PROCEDURAL HISTORY: The U.S. District Court for the Northern District of Illinois, Charles P. Kocoras, Chief Judge, dismissed action. Athletes appealed.



OUTCOME: Unlike the district court, the panel determined, essentially, that plaintiffs could not make a prima facie case out on any of their claims. Thus most, if not all, of the Court’s analysis relating to Section 230 appears to be dictum. The Court’s analysis essentially highlighted alternative readings of Section 230(c)(1), which, if adopted, would leave the door open for states to pass laws that, for example, would impose a duty upon ISPs to protect the interests of third parties. However, “[n]one of the arguments that plaintiffs now make shows that any of the states where their colleges and universities were located requires suppliers of web hosting services to investigate their clients’ activities and cut off those who are selling hurtful materials.”

OPINION: The panel noted that the provisions of Section 230(c) “preempt contrary state law.” “No cause of action may be brought and no liability may be imposed under any State or local law that is inconsistent with this section.” 47 U.S.C. § 230(e)(3). But “[n]othing in this section shall be construed to limit the application of the Electronic Communications Privacy Act of 1986 or any of the amendments made by such Act, or any similar State law.” 47 U.S.C. § 230(e)(4). We therefore start with the question whether plaintiffs have a claim under the Electronic Communications Privacy Act.”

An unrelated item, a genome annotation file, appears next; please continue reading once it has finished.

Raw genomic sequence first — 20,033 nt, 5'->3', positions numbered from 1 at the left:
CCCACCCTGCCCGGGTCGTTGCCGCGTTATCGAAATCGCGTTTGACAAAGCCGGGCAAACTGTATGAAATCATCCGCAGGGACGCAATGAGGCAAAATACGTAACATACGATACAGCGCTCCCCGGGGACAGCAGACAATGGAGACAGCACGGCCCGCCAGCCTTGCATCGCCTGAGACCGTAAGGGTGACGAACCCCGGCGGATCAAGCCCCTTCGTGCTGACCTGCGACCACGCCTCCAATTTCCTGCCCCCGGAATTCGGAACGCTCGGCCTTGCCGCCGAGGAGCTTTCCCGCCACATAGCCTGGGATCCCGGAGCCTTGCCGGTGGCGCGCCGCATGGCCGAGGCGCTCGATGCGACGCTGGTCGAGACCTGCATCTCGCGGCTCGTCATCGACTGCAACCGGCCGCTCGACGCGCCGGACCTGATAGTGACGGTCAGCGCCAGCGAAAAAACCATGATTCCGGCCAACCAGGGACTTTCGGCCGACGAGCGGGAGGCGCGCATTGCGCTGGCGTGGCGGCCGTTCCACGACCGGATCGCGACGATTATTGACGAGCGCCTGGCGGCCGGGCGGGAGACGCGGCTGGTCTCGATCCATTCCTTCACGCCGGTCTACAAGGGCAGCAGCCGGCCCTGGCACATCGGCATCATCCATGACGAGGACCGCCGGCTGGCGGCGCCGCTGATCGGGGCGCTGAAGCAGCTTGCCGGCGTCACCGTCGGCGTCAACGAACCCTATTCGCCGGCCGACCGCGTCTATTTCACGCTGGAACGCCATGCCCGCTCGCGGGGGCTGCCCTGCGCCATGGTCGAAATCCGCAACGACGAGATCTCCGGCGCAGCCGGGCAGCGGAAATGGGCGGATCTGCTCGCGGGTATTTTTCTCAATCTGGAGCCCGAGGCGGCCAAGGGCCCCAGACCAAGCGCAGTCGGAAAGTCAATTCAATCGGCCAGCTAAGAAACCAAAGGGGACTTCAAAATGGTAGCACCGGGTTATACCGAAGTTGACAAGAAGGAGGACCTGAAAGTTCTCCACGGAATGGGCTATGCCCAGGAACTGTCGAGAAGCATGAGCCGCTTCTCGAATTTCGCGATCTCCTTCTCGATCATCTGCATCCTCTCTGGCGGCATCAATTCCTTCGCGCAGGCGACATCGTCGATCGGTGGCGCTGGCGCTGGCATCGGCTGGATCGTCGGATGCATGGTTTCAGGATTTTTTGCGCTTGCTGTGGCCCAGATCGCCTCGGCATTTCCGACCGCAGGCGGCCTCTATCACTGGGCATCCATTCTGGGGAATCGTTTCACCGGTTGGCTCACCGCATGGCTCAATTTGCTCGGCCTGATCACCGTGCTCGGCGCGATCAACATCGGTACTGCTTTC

While the “plaintiffs rely on 18 U.S.C. § 2511 and § 2520, two provisions of that statute” . . . the Court could not identify a “source of liability for a web host” under either statute. The Court also rejected plaintiffs’ “negligent entrustment of a chattel” and public nuisance claims – without any reference to Section 230 – but not before it weighed in with its reading (dictum?) of Section 230(c).